Student Success - Victoria Jones

By Sarah Van Arsdale on October 26th, 2009

NYIAD students are out there in droves decorating clients' homes, serving as consultants in department stores, and re-designing everything from metropolitan penthouses to lakeshore cottages. If you've started your own business, if you've been hired by a decorating firm, or if you've achieved success in some other way in the field of interior design, we want to hear from you! Click here to let us know about the waves you're making!

If you missed earlier installments of this series, here's your chance to read more about the accomplishments of NYIAD students. Just visit our NYIAD Student Success page.

Jens Praet Table

Here’s a catch-22: you are already working in the design field, but you’ve never had any formal training. You decide to go back to school, but attending classes would seriously interfere with running your design business.

“I was already working and had a number of jobs behind me; however, I knew that credentials and proven tricks of the trade, plus professional guidance and help, would be invaluable to growing my business,” Victoria said.

She found that some courses were too pricey, and many required a full-time, two- to three-year commitment.

“This was out of the question as I had to juggle work and finishing the course with promoting my business and helping run my husband's businesses. Sheffield offered the price and the flexibility I needed,” she said.

The main thing Victoria got out of the Interior Design Classes was learning how to use systems in her business.

“I was already doing many of the things I have learned through the course, but now I have a system that I follow instead of inventing a process myself. It's hard enough to run a small business without having to invent the entire process,” she said.

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After

But she also gained two other things which are more abstract but perhaps more important: confidence and affirmation.

“The training has helped boost my confidence, and hearing how others do things and noting that I was ‘on the right track’ makes me feel competent. Sheffield has helped me refine my approach.”

One system that works for Victoria is to keep a portfolio of before and after photos to show prospective clients.

Before
After
Before
After

“Even if it does not relate to their particular project, it delivers a strong visual message. Try and capture the same angles in the before and after. People also love concept boards when you present your ideas. They see that done on TV and think it's really professional. Don't be afraid to develop a color scheme ‘bible’. If a color really works- keep it in your ‘bible'. No need to constantly reinvent the wheel.”

Victoria got her first job the way many successful Sheffield students do: by offering to do someone’s home. In this case, a client of her husband’s wanted to convert a “golf house” into a guest house.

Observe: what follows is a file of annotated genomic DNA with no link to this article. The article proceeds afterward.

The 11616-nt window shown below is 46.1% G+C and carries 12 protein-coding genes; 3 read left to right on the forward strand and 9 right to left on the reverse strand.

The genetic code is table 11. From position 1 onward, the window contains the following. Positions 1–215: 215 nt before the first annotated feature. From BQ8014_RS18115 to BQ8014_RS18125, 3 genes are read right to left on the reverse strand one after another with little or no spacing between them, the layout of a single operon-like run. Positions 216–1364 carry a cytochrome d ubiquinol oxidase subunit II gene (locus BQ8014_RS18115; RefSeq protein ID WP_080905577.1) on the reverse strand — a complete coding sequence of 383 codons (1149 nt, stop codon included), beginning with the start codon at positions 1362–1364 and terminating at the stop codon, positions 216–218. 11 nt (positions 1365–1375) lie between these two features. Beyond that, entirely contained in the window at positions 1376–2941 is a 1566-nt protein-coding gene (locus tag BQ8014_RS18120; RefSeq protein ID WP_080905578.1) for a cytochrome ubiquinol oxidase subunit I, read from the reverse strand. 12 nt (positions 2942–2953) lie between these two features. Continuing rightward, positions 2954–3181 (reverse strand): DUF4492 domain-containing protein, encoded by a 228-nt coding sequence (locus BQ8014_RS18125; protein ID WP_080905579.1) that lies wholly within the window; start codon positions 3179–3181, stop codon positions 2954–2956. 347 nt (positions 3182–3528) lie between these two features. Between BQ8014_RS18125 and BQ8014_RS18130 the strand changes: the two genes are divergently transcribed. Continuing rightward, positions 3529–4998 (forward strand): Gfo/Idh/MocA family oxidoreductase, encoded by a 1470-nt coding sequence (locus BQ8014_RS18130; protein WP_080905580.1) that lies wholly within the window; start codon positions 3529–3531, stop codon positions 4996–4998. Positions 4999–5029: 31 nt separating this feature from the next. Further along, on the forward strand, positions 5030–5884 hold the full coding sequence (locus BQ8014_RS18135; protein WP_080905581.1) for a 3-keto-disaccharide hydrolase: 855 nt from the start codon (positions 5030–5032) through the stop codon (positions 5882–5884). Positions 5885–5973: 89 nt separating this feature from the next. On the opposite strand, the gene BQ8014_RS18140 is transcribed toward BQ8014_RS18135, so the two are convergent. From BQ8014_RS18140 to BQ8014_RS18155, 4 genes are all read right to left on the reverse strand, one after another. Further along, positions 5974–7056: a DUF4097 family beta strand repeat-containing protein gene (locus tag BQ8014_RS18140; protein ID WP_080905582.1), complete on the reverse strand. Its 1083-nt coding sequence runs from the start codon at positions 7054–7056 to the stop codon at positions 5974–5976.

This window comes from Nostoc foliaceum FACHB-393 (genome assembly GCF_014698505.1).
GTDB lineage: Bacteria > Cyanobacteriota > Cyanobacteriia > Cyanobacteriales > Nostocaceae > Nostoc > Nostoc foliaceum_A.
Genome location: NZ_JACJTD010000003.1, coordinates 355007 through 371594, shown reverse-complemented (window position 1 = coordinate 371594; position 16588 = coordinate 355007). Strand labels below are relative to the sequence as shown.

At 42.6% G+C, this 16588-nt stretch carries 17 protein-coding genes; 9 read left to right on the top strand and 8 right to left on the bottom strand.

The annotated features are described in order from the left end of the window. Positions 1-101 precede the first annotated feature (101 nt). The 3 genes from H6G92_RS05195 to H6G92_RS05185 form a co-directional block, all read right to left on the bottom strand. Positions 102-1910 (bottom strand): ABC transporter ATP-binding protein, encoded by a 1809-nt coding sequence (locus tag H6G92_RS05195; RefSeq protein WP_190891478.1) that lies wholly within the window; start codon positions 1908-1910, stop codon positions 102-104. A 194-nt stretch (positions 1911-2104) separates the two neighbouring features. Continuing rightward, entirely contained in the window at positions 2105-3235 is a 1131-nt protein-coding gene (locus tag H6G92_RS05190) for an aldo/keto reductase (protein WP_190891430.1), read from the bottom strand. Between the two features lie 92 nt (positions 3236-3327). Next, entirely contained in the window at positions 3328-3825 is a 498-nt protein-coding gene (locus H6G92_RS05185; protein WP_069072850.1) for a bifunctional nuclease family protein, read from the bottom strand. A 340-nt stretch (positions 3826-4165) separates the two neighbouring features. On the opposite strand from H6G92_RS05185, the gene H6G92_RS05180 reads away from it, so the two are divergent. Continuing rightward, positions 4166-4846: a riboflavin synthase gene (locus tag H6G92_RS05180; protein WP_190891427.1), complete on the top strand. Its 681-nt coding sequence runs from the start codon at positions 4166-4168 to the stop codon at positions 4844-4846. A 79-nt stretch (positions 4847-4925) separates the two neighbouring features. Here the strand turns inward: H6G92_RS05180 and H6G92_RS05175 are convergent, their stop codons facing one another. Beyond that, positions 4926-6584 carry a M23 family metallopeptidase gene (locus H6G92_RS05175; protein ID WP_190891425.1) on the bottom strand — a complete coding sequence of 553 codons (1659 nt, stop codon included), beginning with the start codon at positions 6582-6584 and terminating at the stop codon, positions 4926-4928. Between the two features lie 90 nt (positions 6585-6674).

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“My husband told them that I was great with color and interior design and they hired me,” she said. “That was fortuitous — having a husband to pitch my work — but the bigger lesson I learned from this first job was to take time to befriend the contract laborers and the architects on a project, if you can, because they are a great source of future leads. If they like working with you they will refer you to their clients on new jobs.”

Before
After

That kind of communication is crucial. In fact, the challenges Victoria finds in her work are communication, timing, and of course, “staying on top of all the details.”

“You have to be at least three steps ahead of the client in terms of overall vision and anticipating problems and delays,” she said. “Thinking through the big picture all the way down to the smallest detail- and clearly communicating that to all the hands in between.”

Jens Praet Table

But once the project is done, it’s an immensely satisfying feeling. What Victoria likes best about her job is “seeing it all come together at the end and hearing the client sound over-the-top happy.”

Victoria’s most recent project was a remodel that included a wine room, two guest rooms, a living room with home theater and a bar/game room.

But up next is even more exciting — a move to Costa Rica, where Victoria will be “working with Remax to help prospects and real estate investors fulfill their dreams- with designs and furnishings to complete their homes in Guanacaste.”

We’re sure that Costa Rica will be all the more beautiful upon her arrival.


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